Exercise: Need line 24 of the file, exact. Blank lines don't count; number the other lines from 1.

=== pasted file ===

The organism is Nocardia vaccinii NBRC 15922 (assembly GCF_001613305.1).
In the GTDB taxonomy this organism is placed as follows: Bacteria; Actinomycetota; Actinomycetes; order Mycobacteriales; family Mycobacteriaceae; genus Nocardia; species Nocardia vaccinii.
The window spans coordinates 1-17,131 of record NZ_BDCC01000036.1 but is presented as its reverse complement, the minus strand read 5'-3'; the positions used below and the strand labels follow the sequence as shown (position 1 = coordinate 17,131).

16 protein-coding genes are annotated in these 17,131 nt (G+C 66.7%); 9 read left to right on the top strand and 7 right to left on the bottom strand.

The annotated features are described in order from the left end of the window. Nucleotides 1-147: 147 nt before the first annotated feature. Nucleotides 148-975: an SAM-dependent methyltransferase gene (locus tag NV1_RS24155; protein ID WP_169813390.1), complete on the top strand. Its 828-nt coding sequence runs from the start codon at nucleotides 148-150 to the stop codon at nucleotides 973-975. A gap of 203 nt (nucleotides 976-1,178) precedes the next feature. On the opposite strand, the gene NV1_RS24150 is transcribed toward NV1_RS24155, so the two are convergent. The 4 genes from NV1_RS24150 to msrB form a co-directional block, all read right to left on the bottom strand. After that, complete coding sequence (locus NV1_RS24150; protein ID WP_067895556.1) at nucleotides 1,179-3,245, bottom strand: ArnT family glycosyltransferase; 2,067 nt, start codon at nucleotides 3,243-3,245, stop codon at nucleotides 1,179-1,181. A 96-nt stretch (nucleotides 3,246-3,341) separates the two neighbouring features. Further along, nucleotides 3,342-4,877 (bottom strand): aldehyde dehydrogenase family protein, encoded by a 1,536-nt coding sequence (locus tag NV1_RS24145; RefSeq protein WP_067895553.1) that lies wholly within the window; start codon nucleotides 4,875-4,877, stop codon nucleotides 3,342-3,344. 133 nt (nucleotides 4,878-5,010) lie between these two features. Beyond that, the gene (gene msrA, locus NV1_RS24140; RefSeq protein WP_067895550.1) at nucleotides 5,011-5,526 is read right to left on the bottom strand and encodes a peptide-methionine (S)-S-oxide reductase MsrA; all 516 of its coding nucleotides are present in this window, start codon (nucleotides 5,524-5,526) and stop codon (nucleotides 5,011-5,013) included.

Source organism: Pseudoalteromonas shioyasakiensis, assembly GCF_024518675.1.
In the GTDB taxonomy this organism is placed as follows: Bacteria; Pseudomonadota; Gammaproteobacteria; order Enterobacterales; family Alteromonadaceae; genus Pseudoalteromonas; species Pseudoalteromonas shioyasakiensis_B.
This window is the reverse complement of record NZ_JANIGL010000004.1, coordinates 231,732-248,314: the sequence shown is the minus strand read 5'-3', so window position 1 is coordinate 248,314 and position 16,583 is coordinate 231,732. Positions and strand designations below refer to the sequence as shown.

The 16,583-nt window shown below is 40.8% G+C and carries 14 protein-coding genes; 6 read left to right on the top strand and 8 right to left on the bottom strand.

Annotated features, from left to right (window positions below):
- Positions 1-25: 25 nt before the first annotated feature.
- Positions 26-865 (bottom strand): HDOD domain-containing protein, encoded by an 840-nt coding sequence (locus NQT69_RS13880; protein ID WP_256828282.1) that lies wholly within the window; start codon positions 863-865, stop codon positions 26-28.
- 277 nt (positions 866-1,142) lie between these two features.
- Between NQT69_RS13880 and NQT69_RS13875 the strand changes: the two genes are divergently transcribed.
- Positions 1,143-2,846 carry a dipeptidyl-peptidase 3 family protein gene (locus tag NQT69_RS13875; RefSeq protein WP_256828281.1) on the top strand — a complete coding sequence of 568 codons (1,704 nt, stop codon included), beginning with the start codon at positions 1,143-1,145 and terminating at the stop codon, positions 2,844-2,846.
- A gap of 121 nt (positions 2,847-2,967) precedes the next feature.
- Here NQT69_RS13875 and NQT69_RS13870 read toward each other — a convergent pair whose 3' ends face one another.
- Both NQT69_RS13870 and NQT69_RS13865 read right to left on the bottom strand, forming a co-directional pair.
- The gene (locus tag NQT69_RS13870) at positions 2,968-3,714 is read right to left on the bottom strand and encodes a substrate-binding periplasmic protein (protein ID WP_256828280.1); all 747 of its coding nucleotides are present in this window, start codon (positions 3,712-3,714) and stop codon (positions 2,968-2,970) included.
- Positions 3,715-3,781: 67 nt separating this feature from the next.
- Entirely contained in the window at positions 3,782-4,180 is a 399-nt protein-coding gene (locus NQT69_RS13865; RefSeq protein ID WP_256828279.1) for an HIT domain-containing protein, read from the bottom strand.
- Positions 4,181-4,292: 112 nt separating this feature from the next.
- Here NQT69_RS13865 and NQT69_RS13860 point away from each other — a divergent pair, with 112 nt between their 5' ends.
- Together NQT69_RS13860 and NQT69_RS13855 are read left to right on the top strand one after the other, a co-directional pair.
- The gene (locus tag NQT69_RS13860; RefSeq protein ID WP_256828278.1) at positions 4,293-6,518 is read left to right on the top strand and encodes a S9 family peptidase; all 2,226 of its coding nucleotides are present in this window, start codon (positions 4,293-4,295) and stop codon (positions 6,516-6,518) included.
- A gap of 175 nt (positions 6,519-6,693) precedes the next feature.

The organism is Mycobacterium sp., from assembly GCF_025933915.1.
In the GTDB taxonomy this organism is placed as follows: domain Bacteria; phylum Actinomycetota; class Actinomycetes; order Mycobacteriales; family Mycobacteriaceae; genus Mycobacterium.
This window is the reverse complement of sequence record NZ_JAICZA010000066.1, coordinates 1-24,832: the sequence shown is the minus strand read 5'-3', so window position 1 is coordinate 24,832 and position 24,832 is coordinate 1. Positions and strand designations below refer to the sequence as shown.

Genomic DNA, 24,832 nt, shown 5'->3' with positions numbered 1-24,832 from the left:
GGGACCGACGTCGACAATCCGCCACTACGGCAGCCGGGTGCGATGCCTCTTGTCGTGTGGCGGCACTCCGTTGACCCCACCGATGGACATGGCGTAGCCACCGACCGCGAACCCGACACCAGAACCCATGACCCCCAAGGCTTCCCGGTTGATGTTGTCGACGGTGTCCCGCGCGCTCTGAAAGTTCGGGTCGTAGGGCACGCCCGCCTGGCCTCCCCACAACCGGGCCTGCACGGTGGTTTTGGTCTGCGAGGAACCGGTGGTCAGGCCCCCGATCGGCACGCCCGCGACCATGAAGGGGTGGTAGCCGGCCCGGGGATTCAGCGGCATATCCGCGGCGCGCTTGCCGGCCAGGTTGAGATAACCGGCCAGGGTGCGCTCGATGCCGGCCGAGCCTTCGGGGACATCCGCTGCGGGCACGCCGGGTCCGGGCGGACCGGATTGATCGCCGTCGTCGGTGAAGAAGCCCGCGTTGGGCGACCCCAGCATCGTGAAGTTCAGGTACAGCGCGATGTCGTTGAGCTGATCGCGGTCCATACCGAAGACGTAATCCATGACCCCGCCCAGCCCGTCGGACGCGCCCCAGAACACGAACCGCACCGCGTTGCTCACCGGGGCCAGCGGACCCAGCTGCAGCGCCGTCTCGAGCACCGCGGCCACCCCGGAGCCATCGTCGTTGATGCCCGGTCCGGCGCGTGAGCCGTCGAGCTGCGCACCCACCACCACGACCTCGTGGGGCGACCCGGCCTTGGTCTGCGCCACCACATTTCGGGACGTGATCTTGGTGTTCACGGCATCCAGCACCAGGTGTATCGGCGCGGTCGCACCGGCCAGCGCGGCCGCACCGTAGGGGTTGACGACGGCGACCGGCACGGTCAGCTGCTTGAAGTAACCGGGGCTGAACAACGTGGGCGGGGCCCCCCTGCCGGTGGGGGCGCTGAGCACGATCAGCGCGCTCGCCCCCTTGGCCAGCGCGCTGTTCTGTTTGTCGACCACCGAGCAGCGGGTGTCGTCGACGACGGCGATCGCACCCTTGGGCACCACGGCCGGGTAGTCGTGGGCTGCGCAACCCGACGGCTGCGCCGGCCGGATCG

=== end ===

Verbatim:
- Together NQT69_RS13860 and NQT69_RS13855 are read left to right on the top strand one after the other, a co-directional pair.